Spain adopts legislation to curb sexual assaults and gender violence 

The new legislation will impose penalties between one and four years in prison for "crimes against sexual freedom" of individuals (women or men) who did not explicitly express their consent to have sexual relations. [EPA-EFE/Chema Moya]

The Spanish government, a coalition of moderate socialists and radical leftists, adopted new legislation on Tuesday (3 March) to prevent gender violence and sexual assaults, which are on the rise in Spain, EURACTIV’s partner EuroEFE reported.

The progressive coalition of the socialists of PSOE and radical and anti-establishment left-wing Unidas Podemos (United We Can) drafted a new law against sexual violence which ends the current distinctions in the Spanish Penal Code between “abuse” and “sexual assault”. 

The new legislation will impose penalties of between one and four years in prison for “crimes against sexual freedom” of individuals (women or men) who did not explicitly express their consent to have sexual relations.

Spanish Media have colloquially called it the law of the “sólo sí es sí”, which means “only yes (clear consent to have sexual relations) means yes”.

Penalties in the new law can vary, depending on the type of “sexual crime” committed, for example in the case of rape, with or without “aggravating factors”, the text of the draft law reads.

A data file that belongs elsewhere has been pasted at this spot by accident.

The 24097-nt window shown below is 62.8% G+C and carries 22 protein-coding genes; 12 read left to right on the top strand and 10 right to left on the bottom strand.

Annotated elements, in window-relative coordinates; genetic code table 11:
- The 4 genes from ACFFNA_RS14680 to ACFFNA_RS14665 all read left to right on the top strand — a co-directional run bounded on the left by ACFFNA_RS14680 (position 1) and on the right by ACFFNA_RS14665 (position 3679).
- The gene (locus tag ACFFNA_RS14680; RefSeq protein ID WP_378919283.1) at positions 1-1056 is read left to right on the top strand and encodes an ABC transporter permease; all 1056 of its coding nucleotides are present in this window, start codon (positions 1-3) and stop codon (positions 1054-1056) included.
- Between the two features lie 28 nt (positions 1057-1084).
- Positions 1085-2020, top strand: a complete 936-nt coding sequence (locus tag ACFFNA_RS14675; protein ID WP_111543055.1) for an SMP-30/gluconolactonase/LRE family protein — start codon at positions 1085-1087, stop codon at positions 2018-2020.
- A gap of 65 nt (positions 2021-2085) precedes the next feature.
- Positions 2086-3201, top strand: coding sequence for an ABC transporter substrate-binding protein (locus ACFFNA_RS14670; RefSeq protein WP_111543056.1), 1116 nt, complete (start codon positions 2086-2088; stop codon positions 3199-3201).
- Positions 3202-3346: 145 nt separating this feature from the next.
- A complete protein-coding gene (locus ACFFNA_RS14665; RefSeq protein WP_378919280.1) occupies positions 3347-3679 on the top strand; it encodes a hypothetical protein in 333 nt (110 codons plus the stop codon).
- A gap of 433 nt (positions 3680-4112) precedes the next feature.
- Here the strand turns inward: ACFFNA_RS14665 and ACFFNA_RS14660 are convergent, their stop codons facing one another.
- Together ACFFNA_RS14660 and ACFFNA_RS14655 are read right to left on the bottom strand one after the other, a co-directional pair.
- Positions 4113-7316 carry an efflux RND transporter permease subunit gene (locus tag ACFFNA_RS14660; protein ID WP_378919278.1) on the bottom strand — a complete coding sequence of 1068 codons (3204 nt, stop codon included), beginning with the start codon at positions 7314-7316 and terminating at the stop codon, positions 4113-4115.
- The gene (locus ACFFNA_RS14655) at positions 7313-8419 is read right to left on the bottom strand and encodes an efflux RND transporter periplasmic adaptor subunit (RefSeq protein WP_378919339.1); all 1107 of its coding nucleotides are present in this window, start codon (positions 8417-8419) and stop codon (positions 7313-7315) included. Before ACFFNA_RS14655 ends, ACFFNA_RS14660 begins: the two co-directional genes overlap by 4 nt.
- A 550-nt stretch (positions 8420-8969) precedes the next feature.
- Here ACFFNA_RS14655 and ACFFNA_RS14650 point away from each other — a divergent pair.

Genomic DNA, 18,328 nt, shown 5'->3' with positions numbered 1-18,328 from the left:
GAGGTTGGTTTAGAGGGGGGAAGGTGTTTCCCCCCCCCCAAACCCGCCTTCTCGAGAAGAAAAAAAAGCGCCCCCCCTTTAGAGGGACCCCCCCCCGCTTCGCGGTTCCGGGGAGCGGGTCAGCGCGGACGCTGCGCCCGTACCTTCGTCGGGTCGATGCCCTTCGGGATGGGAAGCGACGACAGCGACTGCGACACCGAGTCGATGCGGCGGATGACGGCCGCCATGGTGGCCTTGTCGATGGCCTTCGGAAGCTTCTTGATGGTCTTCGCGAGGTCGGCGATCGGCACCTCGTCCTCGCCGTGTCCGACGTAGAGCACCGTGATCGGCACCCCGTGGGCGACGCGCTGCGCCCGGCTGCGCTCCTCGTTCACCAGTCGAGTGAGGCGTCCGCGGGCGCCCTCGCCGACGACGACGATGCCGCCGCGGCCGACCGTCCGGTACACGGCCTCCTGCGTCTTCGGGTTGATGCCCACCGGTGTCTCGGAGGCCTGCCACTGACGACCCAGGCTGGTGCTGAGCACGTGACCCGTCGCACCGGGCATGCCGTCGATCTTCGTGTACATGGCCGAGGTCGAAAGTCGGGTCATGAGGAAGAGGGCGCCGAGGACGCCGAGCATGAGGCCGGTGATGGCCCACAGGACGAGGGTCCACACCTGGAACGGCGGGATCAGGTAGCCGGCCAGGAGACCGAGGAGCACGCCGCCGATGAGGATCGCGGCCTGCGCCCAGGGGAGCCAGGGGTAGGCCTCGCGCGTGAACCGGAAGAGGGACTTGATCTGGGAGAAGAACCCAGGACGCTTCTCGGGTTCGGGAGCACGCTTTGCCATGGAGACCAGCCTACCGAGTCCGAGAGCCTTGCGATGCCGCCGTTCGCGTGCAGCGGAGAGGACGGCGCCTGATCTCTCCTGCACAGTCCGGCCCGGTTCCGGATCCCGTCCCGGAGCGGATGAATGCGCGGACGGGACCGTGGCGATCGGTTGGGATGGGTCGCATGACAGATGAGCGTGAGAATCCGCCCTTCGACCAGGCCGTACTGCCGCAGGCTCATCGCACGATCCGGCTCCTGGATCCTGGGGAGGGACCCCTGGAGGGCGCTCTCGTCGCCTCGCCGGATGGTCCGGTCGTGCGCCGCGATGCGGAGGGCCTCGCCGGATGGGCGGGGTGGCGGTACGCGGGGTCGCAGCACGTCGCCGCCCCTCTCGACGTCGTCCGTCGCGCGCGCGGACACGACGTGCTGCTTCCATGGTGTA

A symbolic political message on the eve of 8 March

With the preliminary adoption of the new law (which still needs the final approval of parliament), the Spanish “progressive” coalition wanted to give a symbolic message, only four days ahead of the International Women’s Day.

However, Unidas Podemos and the PSOE clashed on some points of the draft, in particular when it came to the need, as the socialists stressed, to adapt and change some legal details in order not no collide with some Spanish autonomous communities which have legal competences in the same policy areas.

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